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Man tased files federal lawsuit against Lancaster Bureau of Police and cop who shocked him

LANCASTER, Pa. —  A man takes action against Lancaster Bureau of Police and the officer who tased him last week. Sean Williams and his attorneys filed a f...

The complaint reads in part: "The Lancaster Police used excessive force by using a taser gun and tasering Plaintiff [Williams] when [Williams] had not committed any infraction or otherwise to legally justify the force used by Defendants in violation of federal law."

A video seen more than a million times shows what lawyers are now calling excessive use of force - Officer Philip Bernot tasing 27-year-old Sean Williams who sits unarmed on a curb on South Prince Street.

"We see absolutely no reason why the police officer would ever use a taser in that instance," said Brian Mildenberg, Williams' Attorney.

According to police, Officer Shannon Mazzante responded to the area for reports of a man chasing someone with a bat; officers later said they never recovered a bat.

When Officer Mazzante arrived, she says a group of people repeatedly asked Williams to get away from them. According to officers, Williams kept asking a woman in the group for his social security guard, and Officer Mazzante asked him to sit down multiple times.

She says he wouldn't comply.

Authorities say Officer Philip Bernot arrived on scene to assist Officer Mazzante, and that's when the two began ordering Williams to stick his legs out and cross them.

Lancaster Police explained those commands to FOX43: "This is done as a measure of control to insure that if someone is going to flee or offer physical resistance, they will have to move their legs under them to do so. Non-compliance is often a precursor to someone that is preparing to flee or fight with Officers."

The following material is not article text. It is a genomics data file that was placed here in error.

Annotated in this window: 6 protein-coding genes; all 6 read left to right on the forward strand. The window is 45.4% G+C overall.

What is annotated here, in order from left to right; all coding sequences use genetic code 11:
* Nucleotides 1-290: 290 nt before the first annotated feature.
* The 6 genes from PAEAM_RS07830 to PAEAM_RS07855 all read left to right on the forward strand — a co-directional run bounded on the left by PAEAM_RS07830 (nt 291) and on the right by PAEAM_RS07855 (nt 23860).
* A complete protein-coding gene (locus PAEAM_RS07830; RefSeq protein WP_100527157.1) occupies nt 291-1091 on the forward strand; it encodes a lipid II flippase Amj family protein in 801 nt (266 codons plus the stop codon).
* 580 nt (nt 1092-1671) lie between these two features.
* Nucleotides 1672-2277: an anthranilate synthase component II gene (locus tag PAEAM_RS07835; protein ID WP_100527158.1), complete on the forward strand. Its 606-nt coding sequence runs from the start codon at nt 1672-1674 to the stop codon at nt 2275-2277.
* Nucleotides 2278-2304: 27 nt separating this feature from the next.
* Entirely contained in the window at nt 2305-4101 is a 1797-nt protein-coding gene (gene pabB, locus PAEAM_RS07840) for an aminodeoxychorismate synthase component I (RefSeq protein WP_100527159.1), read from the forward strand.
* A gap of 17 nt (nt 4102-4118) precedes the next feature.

According to William's attorney, the commands were confusing and the tasing unnecessary.

"If police are allowed to just shoot you, or tase you, or hit you without regard to what you're doing, that's not the country we live in," said Mildenberg.

The lawsuit also cites inadequate medical attention, racial profiling, and discrimination, later going on to say Williams suffered embarrassment, shame, and physical pain because of the incident.

FOX43 asked Mildenberg, "What should they [police officers] have done?"

"I think they should have been a little more patient, and there appeared to be two officers giving somewhat inconsistent orders," responded Milderberg.

He also tells FOX43 those officers should have taken steps to deescalate the situation.

Mayor Danene Sorace told FOX43 there's a solution for cases like this: "This just affirms for me my determination to make sure that all of our officers have body cameras to ensure transparency and to obviously promote and restore trust," she said.

Lancaster City hopes to receive grant money to buy body cameras for police.

"If we're not included, we will proceed on our own, and we'll be moving quickly to make recommendations to include in the 2019 budget," she said.

A spokesman for Lancaster City Police declined to discuss the lawsuit; he says the department will release an official statement later this week.

In addition to the monetary damages - the lawsuit also requests the court order police officer training for these kind of situations.

Reggie Shuford, executive director of the American Civil Liberties Union [ACLU] of Pennsylvania, sent FOX43 this statement regarding the incident: "When Tasers first became available, they were marketed as an alternative to police using deadly force when they are or someone else is in danger of harm. As this incident and many others have shown, police are not reserving the use of these stun guns only to end potentially harmful situations but are using the weapon as a go-to device for control, even when no one is in any danger. Whatever brought Sean Williams to the attention of the Lancaster police, he was clearly not a risk to harm anyone when he was shot with the Taser.

The ACLU of Pennsylvania agrees with our allies at Lancaster Stands Up, a local grassroots community group, in its three demands that the officers involved are suspended immediately, the police and the city participate in a community meeting to address residents’ concerns about excessive force by city officers, and the city create a citizen-police review board. Anything short of at least this much will send the exact wrong message. Police officers in Lancaster need to know that they will be held accountable when they brutalize the city’s residents.

This kind of treatment by law enforcement officers is nothing new for Black and brown people. Yet, people of privilege who are not subject to this kind of harassment and violence tend to believe us only when it’s captured on video. Until that changes, the best tool for police accountability is the smart phone in your pocket."